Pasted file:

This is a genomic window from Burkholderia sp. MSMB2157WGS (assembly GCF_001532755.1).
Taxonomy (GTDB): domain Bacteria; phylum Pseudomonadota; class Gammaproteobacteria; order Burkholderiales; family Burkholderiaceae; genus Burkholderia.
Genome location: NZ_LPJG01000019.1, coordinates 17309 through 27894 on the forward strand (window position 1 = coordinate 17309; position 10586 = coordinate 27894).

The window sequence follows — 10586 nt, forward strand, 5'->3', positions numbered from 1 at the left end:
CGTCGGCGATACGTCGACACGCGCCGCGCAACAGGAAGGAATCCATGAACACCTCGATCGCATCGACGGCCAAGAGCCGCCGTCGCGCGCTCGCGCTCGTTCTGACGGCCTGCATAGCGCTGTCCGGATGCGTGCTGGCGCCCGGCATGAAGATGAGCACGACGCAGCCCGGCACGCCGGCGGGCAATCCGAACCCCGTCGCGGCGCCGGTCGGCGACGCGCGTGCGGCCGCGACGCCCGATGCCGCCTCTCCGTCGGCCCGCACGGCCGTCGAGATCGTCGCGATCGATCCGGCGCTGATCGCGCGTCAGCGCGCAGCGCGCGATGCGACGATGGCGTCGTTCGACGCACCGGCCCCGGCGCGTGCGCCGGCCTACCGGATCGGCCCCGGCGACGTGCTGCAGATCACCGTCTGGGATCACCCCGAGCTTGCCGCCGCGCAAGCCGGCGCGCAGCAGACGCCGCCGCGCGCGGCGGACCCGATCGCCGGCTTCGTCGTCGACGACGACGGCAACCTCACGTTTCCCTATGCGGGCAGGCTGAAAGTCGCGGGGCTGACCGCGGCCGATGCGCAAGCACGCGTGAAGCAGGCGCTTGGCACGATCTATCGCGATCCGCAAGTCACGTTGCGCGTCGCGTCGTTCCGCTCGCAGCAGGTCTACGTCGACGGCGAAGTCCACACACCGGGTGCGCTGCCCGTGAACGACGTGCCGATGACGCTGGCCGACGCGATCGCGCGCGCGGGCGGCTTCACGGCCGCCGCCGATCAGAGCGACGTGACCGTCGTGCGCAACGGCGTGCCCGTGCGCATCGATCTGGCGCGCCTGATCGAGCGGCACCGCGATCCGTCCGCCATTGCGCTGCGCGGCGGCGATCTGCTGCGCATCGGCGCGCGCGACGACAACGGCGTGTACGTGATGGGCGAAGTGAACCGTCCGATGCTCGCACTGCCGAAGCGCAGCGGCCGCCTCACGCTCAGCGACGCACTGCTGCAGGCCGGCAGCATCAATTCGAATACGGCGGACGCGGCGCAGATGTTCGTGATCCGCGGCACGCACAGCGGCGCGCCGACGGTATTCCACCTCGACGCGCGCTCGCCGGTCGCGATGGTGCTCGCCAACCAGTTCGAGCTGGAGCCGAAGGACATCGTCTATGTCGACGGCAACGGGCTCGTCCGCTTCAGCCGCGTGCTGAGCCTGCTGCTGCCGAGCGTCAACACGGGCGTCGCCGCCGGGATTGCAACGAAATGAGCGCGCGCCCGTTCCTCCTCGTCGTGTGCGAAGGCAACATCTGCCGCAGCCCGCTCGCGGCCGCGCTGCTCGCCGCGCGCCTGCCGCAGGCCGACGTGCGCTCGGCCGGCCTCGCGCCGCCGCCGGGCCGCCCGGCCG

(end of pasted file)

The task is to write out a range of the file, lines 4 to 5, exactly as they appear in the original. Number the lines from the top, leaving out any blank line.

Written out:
The window sequence follows — 10586 nt, forward strand, 5'->3', positions numbered from 1 at the left end:
CGTCGGCGATACGTCGACACGCGCCGCGCAACAGGAAGGAATCCATGAACACCTCGATCGCATCGACGGCCAAGAGCCGCCGTCGCGCGCTCGCGCTCGTTCTGACGGCCTGCATAGCGCTGTCCGGATGCGTGCTGGCGCCCGGCATGAAGATGAGCACGACGCAGCCCGGCACGCCGGCGGGCAATCCGAACCCCGTCGCGGCGCCGGTCGGCGACGCGCGTGCGGCCGCGACGCCCGATGCCGCCTCTCCGTCGGCCCGCACGGCCGTCGAGATCGTCGCGATCGATCCGGCGCTGATCGCGCGTCAGCGCGCAGCGCGCGATGCGACGATGGCGTCGTTCGACGCACCGGCCCCGGCGCGTGCGCCGGCCTACCGGATCGGCCCCGGCGACGTGCTGCAGATCACCGTCTGGGATCACCCCGAGCTTGCCGCCGCGCAAGCCGGCGCGCAGCAGACGCCGCCGCGCGCGGCGGACCCGATCGCCGGCTTCGTCGTCGACGACGACGGCAACCTCACGTTTCCCTATGCGGGCAGGCTGAAAGTCGCGGGGCTGACCGCGGCCGATGCGCAAGCACGCGTGAAGCAGGCGCTTGGCACGATCTATCGCGATCCGCAAGTCACGTTGCGCGTCGCGTCGTTCCGCTCGCAGCAGGTCTACGTCGACGGCGAAGTCCACACACCGGGTGCGCTGCCCGTGAACGACGTGCCGATGACGCTGGCCGACGCGATCGCGCGCGCGGGCGGCTTCACGGCCGCCGCCGATCAGAGCGACGTGACCGTCGTGCGCAACGGCGTGCCCGTGCGCATCGATCTGGCGCGCCTGATCGAGCGGCACCGCGATCCGTCCGCCATTGCGCTGCGCGGCGGCGATCTGCTGCGCATCGGCGCGCGCGACGACAACGGCGTGTACGTGATGGGCGAAGTGAACCGTCCGATGCTCGCACTGCCGAAGCGCAGCGGCCGCCTCACGCTCAGCGACGCACTGCTGCAGGCCGGCAGCATCAATTCGAATACGGCGGACGCGGCGCAGATGTTCGTGATCCGCGGCACGCACAGCGGCGCGCCGACGGTATTCCACCTCGACGCGCGCTCGCCGGTCGCGATGGTGCTCGCCAACCAGTTCGAGCTGGAGCCGAAGGACATCGTCTATGTCGACGGCAACGGGCTCGTCCGCTTCAGCCGCGTGCTGAGCCTGCTGCTGCCGAGCGTCAACACGGGCGTCGCCGCCGGGATTGCAACGAAATGAGCGCGCGCCCGTTCCTCCTCGTCGTGTGCGAAGGCAACATCTGCCGCAGCCCGCTCGCGGCCGCGCTGCTCGCCGCGCGCCTGCCGCAGGCCGACGTGCGCTCGGCCGGCCTCGCGCCGCCGCCGGGCCGCCCGGCCG